#22 – The All England Club

They say there are only two certainties in life, death and taxes. I’d like to add a third one, challenges.

So we now have 3 certainties in life, death, taxes and challenges.

If you have never experienced a challenge or challenges, you’re probably dead and reading this from the afterlife via Tyler Henry star of E’s hit show Hollywood Medium.

The challenges starting a specialty business or any business for that matter seem to be never ending. I wonder how the hell anyone makes a living doing it. I’m pretty sure starting a specialty food business is  a hobby for rich people, that all those products you see on the shelves at Whole Foods are secretly funded by Elon Musk or Beyonce.

Regular people don’t make it in this business. The challenges are just too insurmountable.

I’m in a battle against enemies armed with machetes and automatic rifles while I’m armed only with my dashing good looks, cunning intelligence and nerf sword. The thing is I’m not all that good looking, my intelligence is suspect and I think I’m over estimating the effectiveness of my sword from Toys R Us.

Where am I going with all this?

By 2017/2018 Whole Foods is going to require that all vendors be Non-GMO certified. Without getting into the whole story behind what are GMO’s and why you may not want them in your food, this requirement has the very real possibility to raise my cost, raise them so much I may not be able to sell my product for a profit, which in business is not a good thing. Even non-profits need to make a profit.

Selling something for less then it cost you to make is it a good thing.

Just when I think I’m making progress, that I could possibly be in that ever so small minority of people who succeed in this business, I get jolted back to reality. I start to doubt my chances, immediately begin sprucing up my resume and looking for jobs.

It’s over, time to move, pack your bags we are moving.

It is a foregone conclusion this is obstacle will be my downfall.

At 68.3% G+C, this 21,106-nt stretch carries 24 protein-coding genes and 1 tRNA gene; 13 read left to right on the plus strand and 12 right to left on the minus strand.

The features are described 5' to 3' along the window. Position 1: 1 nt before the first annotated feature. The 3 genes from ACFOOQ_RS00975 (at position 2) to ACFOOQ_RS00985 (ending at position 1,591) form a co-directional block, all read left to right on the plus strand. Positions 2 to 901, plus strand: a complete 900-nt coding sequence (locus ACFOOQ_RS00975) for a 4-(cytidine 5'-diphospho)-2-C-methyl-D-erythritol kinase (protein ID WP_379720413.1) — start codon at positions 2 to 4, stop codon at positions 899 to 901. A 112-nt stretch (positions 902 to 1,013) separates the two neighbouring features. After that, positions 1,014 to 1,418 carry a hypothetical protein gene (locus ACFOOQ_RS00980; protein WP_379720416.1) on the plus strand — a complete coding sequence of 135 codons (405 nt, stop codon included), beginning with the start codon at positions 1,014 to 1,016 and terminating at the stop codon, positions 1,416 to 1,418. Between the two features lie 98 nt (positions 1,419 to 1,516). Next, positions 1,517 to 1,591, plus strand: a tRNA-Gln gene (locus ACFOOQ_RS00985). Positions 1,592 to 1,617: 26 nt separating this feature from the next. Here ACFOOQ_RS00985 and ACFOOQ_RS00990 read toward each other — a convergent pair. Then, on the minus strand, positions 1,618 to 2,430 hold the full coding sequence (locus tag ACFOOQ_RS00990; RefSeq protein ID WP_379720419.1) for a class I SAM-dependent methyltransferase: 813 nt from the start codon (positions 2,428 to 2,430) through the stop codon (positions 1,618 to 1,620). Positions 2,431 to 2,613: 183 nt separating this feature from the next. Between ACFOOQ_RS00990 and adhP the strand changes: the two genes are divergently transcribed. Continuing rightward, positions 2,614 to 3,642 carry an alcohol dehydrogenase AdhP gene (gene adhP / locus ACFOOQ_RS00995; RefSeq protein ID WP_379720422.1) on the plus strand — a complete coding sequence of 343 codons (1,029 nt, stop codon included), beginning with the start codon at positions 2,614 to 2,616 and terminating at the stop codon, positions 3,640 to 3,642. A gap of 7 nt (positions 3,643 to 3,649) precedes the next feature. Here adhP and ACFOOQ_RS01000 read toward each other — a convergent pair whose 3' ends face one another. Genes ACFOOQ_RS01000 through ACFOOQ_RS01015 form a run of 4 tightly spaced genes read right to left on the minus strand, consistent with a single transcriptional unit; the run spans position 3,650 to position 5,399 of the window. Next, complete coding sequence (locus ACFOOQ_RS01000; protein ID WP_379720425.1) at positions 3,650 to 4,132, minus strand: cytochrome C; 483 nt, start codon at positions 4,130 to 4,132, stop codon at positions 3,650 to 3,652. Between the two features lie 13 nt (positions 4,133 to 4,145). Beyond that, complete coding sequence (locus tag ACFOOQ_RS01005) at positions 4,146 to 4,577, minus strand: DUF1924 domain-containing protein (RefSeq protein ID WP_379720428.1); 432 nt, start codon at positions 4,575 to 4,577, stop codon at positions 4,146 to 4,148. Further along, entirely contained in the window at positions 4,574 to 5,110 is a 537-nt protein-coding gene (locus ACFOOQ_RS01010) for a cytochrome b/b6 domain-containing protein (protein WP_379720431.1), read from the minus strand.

My expectation is I will fail. I still work hard, but I’m not expecting to actually successful overcome the challenge in front of me.

I listened to a podcast today with Seth Godin and he was talking about expectations. He lays the claim it is your expectations that often determines the outcome. He says the Harvard student gets the good job not because they are smarter or even because they went to Harvard, but because they go to Harvard they have the expectation that if they work hard, they can reasonably expect to get the good job.

They have hope. Internally it feels realistic.

It is implied then that someone who goes to a community college does not have that same expectation and there for does not do the work, because it feels pointless. They have zero expectation they will get the high paying job that comes with the corner office, so they don’t even bother to show up. They don’t do the work. In their mind it is an exercise in futility.

Sometimes I feel like the guy at community college. Whatever it is successful people have, I do not. I go to community college and successful people go to Harvard.

The funny thing is I still do the work, I put in the effort but with the expectation I will fail.

That is sort of fucked up.

What if I decided to stop acting like I’m going to community college? And by the way I’m putting down community college. In fact my point is, people who go to Harvard or no better than people who go to community college. What separates them is the expectation of success.

If those of us who are in community college in this example, we need to have the same set of belief and expectations of those at Harvard.

What if?

What if, I have the expectation I will be successful? It certainly would make doing the tough work a whole lot eaiser. If I’m going to do the work either way why not believe I can do it? Have my expectations = the outcome I want.

If I’m going to keep grinding I might as well grind away believing I can achieve what it is I want.

Death, taxes and challenges are certain. No way around it.

Challenges will always be waiting for me, whether as an entrepreneur, writer or assistant to the regional manager of a mid-size paper company. Challenges exist. It is my attitude, who I’m being while facing those challenges that determines the outcome.

Often times it is not talent that separates successful people from those who are not, it is the audacity.

Many of the challenges I’ve faced I’ve overcome. I believe I am a fighter, a hard worker, I don’t back down from challenges, despite having the expectation I will fail.

In college or grad school, I would work my ass off, study harder than most, do extra assignments, and plant myself in my professor’s office until I understood whatever concept it was I’d be struggling with. I would do all this but never believing for a minute I’d do well on the exams. I probably would not get an F, but I’d probably not get an A either.

This is a familiar theme for me.

Position myself so that if I succeed, it was the result of a Christmas miracle, but if I fail, well I told you that was gonna happen, so it’s no surprise.

But those expectations kept me safe. It was the blanket I could wrap myself u


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